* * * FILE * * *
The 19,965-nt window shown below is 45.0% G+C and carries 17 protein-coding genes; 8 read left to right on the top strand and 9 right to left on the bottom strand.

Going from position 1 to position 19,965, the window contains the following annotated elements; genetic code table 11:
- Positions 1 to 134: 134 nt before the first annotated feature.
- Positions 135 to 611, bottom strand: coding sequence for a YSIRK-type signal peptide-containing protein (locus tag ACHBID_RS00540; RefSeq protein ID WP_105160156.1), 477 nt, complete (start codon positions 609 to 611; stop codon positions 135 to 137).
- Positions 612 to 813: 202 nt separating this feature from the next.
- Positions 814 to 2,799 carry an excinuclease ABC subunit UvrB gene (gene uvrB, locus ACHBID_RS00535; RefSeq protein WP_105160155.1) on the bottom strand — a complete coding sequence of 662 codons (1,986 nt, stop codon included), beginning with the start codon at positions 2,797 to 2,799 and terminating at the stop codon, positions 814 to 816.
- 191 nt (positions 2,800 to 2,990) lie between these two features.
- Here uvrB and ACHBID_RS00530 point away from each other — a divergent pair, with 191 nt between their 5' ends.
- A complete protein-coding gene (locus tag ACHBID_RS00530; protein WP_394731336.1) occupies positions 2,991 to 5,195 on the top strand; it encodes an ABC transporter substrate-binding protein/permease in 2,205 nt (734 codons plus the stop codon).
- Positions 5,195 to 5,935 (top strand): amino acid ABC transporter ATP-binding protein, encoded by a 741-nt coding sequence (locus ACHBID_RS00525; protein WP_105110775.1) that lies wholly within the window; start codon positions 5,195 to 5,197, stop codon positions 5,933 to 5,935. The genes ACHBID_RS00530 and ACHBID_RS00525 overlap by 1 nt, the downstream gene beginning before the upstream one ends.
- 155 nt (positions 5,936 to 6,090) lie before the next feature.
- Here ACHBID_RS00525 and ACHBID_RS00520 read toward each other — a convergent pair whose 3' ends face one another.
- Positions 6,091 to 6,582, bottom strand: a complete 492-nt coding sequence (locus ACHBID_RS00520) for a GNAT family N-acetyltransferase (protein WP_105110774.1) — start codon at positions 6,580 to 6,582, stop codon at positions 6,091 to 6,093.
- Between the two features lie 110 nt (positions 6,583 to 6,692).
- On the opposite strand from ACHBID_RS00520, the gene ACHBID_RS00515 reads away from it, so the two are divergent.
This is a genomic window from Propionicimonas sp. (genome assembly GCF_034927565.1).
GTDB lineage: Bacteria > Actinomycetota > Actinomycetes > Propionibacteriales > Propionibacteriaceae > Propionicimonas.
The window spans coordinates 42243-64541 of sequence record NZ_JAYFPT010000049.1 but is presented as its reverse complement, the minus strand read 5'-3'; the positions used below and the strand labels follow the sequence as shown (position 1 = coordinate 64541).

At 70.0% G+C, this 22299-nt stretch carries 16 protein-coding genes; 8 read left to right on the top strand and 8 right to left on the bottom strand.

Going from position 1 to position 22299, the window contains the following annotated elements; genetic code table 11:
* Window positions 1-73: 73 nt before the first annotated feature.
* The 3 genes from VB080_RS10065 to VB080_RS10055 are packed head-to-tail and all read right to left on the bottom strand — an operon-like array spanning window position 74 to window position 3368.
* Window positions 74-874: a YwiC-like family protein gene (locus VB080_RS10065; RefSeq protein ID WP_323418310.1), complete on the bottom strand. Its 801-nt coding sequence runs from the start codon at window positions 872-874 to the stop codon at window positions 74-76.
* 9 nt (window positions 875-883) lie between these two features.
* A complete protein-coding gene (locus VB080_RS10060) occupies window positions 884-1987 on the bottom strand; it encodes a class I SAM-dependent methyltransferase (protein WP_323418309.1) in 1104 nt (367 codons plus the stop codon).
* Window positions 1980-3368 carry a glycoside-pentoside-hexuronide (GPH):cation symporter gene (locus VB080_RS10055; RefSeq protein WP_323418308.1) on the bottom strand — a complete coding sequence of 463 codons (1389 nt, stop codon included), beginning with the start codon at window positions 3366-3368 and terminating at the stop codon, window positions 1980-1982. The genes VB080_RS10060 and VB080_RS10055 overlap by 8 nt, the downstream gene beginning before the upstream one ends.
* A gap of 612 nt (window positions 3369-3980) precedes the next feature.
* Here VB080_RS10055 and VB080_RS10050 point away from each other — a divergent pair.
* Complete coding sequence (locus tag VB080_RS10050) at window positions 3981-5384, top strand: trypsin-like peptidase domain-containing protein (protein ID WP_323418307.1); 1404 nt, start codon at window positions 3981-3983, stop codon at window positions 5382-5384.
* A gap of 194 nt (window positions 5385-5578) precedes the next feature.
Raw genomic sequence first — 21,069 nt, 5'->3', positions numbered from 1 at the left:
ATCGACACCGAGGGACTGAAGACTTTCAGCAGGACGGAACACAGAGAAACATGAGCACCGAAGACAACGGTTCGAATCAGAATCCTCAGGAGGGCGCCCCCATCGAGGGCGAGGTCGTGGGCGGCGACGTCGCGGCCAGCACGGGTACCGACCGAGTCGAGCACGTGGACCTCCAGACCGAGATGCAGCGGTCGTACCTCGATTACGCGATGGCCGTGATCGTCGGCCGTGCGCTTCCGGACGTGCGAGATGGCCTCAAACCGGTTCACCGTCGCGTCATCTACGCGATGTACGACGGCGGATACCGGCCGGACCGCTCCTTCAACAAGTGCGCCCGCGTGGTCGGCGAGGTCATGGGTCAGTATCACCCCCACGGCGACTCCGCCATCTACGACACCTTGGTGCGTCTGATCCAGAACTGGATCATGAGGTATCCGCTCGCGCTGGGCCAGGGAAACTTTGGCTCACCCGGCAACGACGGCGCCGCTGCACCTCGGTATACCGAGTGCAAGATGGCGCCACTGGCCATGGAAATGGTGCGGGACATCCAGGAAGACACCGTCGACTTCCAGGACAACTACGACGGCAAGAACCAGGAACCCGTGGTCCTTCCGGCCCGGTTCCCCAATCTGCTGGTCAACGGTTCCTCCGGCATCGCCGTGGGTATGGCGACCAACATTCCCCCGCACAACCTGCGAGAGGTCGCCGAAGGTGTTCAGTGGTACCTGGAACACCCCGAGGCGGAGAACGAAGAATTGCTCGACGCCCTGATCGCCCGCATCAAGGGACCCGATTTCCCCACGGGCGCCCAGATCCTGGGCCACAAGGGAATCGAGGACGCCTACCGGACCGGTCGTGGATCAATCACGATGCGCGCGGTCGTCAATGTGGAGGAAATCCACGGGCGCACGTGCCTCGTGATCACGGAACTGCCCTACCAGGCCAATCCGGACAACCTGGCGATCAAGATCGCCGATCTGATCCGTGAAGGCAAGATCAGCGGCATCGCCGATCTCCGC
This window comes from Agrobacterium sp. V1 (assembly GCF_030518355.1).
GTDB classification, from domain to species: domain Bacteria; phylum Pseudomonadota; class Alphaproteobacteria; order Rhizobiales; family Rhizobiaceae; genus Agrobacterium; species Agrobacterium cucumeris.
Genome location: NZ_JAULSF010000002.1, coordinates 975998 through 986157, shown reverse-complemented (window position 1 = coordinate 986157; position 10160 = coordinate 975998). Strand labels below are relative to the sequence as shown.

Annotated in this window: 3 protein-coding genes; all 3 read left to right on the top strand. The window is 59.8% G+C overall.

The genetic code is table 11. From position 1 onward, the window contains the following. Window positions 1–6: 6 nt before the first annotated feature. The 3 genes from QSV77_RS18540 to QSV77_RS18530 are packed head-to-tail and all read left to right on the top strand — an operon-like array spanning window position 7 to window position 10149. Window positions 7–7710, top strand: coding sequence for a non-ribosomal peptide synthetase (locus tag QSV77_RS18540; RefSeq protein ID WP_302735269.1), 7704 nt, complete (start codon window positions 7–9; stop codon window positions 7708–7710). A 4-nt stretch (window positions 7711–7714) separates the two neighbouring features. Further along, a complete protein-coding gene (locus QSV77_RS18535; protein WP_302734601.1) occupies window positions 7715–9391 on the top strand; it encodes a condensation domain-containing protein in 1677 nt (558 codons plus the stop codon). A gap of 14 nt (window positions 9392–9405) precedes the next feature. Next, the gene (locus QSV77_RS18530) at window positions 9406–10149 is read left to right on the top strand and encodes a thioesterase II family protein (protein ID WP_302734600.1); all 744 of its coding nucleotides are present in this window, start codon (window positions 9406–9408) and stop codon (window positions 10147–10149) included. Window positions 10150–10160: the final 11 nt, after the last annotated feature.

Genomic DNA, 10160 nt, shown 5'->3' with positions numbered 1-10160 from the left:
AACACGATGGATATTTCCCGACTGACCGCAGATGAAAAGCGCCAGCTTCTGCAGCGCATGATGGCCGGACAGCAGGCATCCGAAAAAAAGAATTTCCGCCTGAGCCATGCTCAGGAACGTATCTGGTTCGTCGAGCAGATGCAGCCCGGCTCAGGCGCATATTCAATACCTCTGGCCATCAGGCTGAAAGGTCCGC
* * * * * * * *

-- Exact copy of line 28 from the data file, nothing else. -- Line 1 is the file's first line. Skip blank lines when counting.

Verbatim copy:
* Here VB080_RS10055 and VB080_RS10050 point away from each other — a divergent pair.